I found last Sunday's episode of Mad Men, "The Golden Violin" just delightful. I know it's a slow moving show but honestly, it's from another time, when people were polite, even when they weren't. This show is all about finesse, so if you are looking for action, you are going to have to wait for Heroes, because Mad Men takes place in the most boring place people go all day, the office.
We received some interesting revelations this week: Don was a former car salesman (I knew this was going to be a good episode when the flashback occurred before the opening sequence). Salvatore and Kitty's marriage is not a happy one. Joan is not as powerful as she once was. Jimmy confirms for Betty that Don and Bobbi had an affair. Yes, Betty can turn a blind eye no more.
We all knew much of this was coming. While the storyline of a highly safeguarded gay man working at Sterling-Cooper is fascinating, something doesn't work here for me. It may be the actors, or the writer's choice to portray Kitty as a winy woman, but I remain unconvinced that a couple in that day and time would act and react the way Sal and Kitty did. I know I know! Kitty doesn't know yet, but it seemed to me there isn't a gay writer on the staff to add some reality to this situation. I will say watching Ken idealize Sal and Kitty as the perfect marriage is rather funny.
I am exceedingly excited and highly anticipating the showdown between Joan and Jane. Oh my, we found out a lot about Jane this week and with all her B&E shenanigans, lies, and manipulation I am almost certain Joan has met her match. The lies rolled off Jane's tongue as if they were truths, and she is certainly a girl who knows how to use her looks to get what she wants. I can say at this very moment I don't like her. She often makes backhanded comments that are degrading and thoroughly reminds me of an ex-coworker who would just as easily put a knife in your back as she would compliment you on a new haircut. Roger's predictability indicates he will fall for her brand of perfume, but I hope he has sense enough to break free of Jane's toxic and intoxicating scent.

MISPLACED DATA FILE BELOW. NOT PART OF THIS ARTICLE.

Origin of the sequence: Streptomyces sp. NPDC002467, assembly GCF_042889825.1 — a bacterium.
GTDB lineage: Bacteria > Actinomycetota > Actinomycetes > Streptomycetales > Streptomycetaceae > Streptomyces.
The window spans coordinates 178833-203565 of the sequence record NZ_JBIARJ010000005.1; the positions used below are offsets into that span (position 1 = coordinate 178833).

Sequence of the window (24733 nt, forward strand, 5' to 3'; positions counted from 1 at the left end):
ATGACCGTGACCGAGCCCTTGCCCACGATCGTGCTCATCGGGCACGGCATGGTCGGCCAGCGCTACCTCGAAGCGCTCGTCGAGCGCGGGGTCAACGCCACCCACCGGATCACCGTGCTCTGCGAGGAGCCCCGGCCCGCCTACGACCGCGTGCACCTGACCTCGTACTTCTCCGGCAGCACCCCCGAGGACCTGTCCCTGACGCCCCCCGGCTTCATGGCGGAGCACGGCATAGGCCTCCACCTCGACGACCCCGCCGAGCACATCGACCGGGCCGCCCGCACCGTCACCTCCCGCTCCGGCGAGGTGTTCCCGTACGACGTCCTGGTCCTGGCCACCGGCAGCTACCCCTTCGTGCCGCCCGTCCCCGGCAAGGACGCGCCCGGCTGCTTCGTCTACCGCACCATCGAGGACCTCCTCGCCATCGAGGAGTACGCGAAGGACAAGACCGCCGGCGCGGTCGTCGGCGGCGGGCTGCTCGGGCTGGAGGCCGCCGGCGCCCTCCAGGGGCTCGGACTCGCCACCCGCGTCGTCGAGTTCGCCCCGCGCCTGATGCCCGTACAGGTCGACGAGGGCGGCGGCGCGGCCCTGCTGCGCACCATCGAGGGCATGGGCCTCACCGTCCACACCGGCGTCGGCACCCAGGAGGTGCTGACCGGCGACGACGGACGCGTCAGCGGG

Finally, I believe the producers should submit the final scenes of this episode to the Emmy committee. They are arguably the best scenes we've witnessed this season. First of all the writers got it correct. Betty has suspected all along but it took Jimmy confessing the truth to her for her to allow herself to see the truth. Jimmy's words were delivered without emotion in a rather it is what it is and defeated fashion. I can't decide if he relished telling Betty or not. He certainly didn't appear to enjoy the conversation with Betty, but he quite enjoyed putting Don in his place. The dialogue was precise and dagger-like as Jimmy sliced through Don. Like a snake, Jimmy's sneak attack was sickening to watch. I felt miserable for both men. And of course, Betty holding it together until the end serves to remind us all that just because you have it all doesn't mean you have it all. It's a shame the new Cadillac has lost its new car smell. Can we anticipate a silent revenge from Betty? Something tells me she will be riding at the club more in days to come.